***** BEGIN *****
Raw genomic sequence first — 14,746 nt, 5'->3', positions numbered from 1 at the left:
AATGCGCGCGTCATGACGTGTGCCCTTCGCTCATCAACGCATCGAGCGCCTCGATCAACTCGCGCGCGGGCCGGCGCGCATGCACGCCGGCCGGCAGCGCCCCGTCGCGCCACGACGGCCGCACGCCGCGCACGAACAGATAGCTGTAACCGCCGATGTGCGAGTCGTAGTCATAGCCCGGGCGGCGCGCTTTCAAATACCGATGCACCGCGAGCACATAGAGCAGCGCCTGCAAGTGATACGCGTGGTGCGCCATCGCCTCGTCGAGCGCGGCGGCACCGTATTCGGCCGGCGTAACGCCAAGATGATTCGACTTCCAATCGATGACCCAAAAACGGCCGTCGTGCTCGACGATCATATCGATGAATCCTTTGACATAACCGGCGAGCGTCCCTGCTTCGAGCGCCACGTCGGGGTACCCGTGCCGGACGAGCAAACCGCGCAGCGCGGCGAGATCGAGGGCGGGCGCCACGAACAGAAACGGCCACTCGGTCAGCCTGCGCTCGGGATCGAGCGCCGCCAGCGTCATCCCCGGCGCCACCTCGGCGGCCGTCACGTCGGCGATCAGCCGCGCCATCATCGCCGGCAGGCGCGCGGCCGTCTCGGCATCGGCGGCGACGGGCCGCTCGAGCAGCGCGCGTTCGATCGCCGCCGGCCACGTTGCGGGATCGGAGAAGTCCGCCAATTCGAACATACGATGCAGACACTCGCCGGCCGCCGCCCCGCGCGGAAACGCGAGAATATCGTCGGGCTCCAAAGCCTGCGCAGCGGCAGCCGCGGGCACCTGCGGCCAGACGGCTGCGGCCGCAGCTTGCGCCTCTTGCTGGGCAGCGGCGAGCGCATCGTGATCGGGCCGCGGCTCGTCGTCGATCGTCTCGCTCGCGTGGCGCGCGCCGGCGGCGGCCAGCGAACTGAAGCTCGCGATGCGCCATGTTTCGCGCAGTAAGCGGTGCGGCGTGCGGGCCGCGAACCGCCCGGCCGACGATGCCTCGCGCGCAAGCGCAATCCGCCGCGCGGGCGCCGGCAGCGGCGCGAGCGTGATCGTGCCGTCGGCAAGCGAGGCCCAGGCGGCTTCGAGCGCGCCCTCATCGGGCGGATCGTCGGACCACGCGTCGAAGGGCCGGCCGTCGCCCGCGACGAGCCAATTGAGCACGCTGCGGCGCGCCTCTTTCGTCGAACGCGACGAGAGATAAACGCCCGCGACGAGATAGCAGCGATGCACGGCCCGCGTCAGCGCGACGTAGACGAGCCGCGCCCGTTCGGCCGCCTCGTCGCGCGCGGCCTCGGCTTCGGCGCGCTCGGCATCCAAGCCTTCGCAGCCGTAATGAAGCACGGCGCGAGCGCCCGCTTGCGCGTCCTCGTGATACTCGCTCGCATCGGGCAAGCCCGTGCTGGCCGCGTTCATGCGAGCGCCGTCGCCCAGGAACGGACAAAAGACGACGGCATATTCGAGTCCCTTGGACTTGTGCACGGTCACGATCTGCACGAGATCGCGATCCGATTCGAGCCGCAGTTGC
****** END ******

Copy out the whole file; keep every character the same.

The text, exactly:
Raw genomic sequence first — 14,746 nt, 5'->3', positions numbered from 1 at the left:
AATGCGCGCGTCATGACGTGTGCCCTTCGCTCATCAACGCATCGAGCGCCTCGATCAACTCGCGCGCGGGCCGGCGCGCATGCACGCCGGCCGGCAGCGCCCCGTCGCGCCACGACGGCCGCACGCCGCGCACGAACAGATAGCTGTAACCGCCGATGTGCGAGTCGTAGTCATAGCCCGGGCGGCGCGCTTTCAAATACCGATGCACCGCGAGCACATAGAGCAGCGCCTGCAAGTGATACGCGTGGTGCGCCATCGCCTCGTCGAGCGCGGCGGCACCGTATTCGGCCGGCGTAACGCCAAGATGATTCGACTTCCAATCGATGACCCAAAAACGGCCGTCGTGCTCGACGATCATATCGATGAATCCTTTGACATAACCGGCGAGCGTCCCTGCTTCGAGCGCCACGTCGGGGTACCCGTGCCGGACGAGCAAACCGCGCAGCGCGGCGAGATCGAGGGCGGGCGCCACGAACAGAAACGGCCACTCGGTCAGCCTGCGCTCGGGATCGAGCGCCGCCAGCGTCATCCCCGGCGCCACCTCGGCGGCCGTCACGTCGGCGATCAGCCGCGCCATCATCGCCGGCAGGCGCGCGGCCGTCTCGGCATCGGCGGCGACGGGCCGCTCGAGCAGCGCGCGTTCGATCGCCGCCGGCCACGTTGCGGGATCGGAGAAGTCCGCCAATTCGAACATACGATGCAGACACTCGCCGGCCGCCGCCCCGCGCGGAAACGCGAGAATATCGTCGGGCTCCAAAGCCTGCGCAGCGGCAGCCGCGGGCACCTGCGGCCAGACGGCTGCGGCCGCAGCTTGCGCCTCTTGCTGGGCAGCGGCGAGCGCATCGTGATCGGGCCGCGGCTCGTCGTCGATCGTCTCGCTCGCGTGGCGCGCGCCGGCGGCGGCCAGCGAACTGAAGCTCGCGATGCGCCATGTTTCGCGCAGTAAGCGGTGCGGCGTGCGGGCCGCGAACCGCCCGGCCGACGATGCCTCGCGCGCAAGCGCAATCCGCCGCGCGGGCGCCGGCAGCGGCGCGAGCGTGATCGTGCCGTCGGCAAGCGAGGCCCAGGCGGCTTCGAGCGCGCCCTCATCGGGCGGATCGTCGGACCACGCGTCGAAGGGCCGGCCGTCGCCCGCGACGAGCCAATTGAGCACGCTGCGGCGCGCCTCTTTCGTCGAACGCGACGAGAGATAAACGCCCGCGACGAGATAGCAGCGATGCACGGCCCGCGTCAGCGCGACGTAGACGAGCCGCGCCCGTTCGGCCGCCTCGTCGCGCGCGGCCTCGGCTTCGGCGCGCTCGGCATCCAAGCCTTCGCAGCCGTAATGAAGCACGGCGCGAGCGCCCGCTTGCGCGTCCTCGTGATACTCGCTCGCATCGGGCAAGCCCGTGCTGGCCGCGTTCATGCGAGCGCCGTCGCCCAGGAACGGACAAAAGACGACGGCATATTCGAGTCCCTTGGACTTGTGCACGGTCACGATCTGCACGAGATCGCGATCCGATTCGAGCCGCAGTTGC